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Text and photos by Nick Baker, unless credited to others.
Copyright ゥ Ecology Asia 2024







Long-tailed Porcupine

Family : Hystricidae
Species : Trichys fasciculata

Head-Body Length : up to 44 cm
Tail Length : up to 24 cm
Weight : up to 2 kg

The Long-tailed Porcupine is the only species in the genus Trichys. It occurs in a wide range of habitats including lowland forest of different types (primary, secondary, forest edge) up to 900 metres elevation, and cultivated areas. It is nocturnal in habits, and sleeps by day in burrows.

Its spines or quills are pale at the base and brown at the tip. These generally lie flat on the body, and as a consequence its body shape is rather like a large rat. Its upperparts are brown and its underside is pale. This species is considerably smaller than the widespread Malayan Porcupine Hystrix brachyura.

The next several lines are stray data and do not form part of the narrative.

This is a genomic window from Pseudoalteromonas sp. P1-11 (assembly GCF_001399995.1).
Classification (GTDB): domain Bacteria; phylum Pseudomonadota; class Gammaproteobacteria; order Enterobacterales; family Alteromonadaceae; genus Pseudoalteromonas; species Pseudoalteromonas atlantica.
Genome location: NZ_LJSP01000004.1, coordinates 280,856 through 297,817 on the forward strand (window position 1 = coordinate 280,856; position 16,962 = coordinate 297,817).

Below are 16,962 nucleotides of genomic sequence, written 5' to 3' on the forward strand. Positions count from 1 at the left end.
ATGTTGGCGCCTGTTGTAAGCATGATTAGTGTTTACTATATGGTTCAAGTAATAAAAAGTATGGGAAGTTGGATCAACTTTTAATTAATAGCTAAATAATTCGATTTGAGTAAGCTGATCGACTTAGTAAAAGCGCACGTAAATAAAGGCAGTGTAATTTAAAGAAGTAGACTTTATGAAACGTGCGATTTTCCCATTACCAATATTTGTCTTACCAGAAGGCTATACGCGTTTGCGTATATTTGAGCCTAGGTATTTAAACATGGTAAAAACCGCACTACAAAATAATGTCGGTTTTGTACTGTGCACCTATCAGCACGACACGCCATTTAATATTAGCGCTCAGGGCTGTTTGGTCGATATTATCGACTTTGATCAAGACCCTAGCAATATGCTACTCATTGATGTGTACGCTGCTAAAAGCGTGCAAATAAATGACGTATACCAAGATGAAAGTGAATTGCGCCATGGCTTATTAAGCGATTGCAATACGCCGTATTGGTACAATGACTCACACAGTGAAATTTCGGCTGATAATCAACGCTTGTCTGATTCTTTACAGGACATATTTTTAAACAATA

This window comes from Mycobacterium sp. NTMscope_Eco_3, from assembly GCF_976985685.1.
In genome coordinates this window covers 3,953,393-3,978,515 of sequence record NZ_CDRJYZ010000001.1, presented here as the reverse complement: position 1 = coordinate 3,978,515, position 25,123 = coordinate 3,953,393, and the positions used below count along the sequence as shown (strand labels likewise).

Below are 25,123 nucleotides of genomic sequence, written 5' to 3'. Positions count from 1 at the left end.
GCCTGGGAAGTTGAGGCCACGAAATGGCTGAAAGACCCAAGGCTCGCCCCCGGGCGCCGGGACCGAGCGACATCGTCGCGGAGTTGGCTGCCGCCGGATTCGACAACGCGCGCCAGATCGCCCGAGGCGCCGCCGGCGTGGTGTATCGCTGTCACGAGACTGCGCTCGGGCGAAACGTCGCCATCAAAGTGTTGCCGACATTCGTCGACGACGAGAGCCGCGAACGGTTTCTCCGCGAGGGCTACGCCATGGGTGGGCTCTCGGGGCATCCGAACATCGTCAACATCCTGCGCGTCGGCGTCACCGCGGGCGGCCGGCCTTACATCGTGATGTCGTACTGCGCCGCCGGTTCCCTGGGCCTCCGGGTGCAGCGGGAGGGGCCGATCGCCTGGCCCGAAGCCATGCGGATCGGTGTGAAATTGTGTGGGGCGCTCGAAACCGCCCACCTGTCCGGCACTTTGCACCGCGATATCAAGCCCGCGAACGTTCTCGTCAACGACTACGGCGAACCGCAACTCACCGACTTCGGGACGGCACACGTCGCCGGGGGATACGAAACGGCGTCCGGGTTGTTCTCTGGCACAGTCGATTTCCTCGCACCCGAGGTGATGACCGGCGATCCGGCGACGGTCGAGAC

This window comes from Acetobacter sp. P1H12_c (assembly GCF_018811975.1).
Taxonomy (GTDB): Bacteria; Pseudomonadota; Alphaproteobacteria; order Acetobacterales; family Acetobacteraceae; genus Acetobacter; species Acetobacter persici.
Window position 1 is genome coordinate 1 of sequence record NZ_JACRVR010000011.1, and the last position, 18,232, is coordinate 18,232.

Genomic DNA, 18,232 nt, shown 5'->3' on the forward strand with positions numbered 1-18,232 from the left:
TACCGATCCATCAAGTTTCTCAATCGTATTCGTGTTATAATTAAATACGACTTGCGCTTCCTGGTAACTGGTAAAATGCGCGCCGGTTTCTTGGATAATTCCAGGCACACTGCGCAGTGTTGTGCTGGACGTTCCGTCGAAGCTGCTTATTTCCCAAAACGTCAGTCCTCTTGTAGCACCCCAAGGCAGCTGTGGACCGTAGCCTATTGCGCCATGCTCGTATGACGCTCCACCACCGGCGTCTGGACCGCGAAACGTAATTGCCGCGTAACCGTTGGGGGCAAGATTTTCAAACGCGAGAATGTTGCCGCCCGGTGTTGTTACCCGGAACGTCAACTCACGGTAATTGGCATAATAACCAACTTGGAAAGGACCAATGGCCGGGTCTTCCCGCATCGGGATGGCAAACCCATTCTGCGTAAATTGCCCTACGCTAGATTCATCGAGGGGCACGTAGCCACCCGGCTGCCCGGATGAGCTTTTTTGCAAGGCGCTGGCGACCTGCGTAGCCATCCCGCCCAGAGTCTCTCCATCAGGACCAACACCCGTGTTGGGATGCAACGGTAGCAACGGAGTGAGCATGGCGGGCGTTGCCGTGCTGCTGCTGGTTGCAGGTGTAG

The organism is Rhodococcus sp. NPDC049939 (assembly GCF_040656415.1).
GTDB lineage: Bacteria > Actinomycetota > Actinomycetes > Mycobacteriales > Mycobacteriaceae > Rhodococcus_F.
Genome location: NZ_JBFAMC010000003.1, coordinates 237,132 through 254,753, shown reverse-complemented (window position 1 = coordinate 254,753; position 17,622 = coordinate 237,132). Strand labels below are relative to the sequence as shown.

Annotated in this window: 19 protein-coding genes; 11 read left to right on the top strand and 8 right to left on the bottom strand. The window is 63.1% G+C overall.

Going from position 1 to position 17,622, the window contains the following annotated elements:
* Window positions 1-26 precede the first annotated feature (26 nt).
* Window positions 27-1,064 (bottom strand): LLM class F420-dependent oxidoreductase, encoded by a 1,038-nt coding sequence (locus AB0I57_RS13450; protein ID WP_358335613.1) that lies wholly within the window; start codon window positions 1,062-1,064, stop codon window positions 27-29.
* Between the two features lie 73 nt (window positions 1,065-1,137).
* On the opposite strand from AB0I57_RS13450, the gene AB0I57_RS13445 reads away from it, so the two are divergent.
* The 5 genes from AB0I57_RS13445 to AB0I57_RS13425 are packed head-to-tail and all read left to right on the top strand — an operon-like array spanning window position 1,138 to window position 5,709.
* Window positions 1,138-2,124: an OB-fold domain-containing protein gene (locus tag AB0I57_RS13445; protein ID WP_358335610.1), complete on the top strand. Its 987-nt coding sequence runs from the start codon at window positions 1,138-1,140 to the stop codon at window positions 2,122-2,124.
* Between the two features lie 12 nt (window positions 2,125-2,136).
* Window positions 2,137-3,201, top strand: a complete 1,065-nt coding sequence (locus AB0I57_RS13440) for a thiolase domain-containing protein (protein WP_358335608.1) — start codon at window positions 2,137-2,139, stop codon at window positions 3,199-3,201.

Its long tail, which bears a small brush of bristles at the tip, is often lost (as in the example in Figure 2) : this can cause some confusion when trying to identify the species from photographs. Quite why this occurs is unclear, but it may sometimes be a result of attack by a predator.

It feeds on a variety of vegetable matter including fallen seeds, shoots and roots. Many species of porcupine are food hoarders, collecting fallen fruits and seeds and carrying them to favoured storage areas, and they therefore play a role in seed dispersal.

The Long-tailed Porcupine occurs in Sumatra, some parts of Peninsular Malaysia (restricted to western areas ?) and Borneo, where it may be locally common. There are no records from Singapore.

Fig 1 : Example from Gunung Leuser, Sumatra. Photo thanks to Matthew Luskin.

Figs 2 and 4 : Example from Lambir Hills, Sarawak, Borneo making use of a fallen tree to traverse an area of soft mud next to a stream. This specimen has lots its entire tail.

Fig 3 : Boggy, forest edge habitat at Lambir Hills.

References : M2, M5


Fig 1
ゥ  Matthew Luskin

Fig 2

Fig 3

Fig 4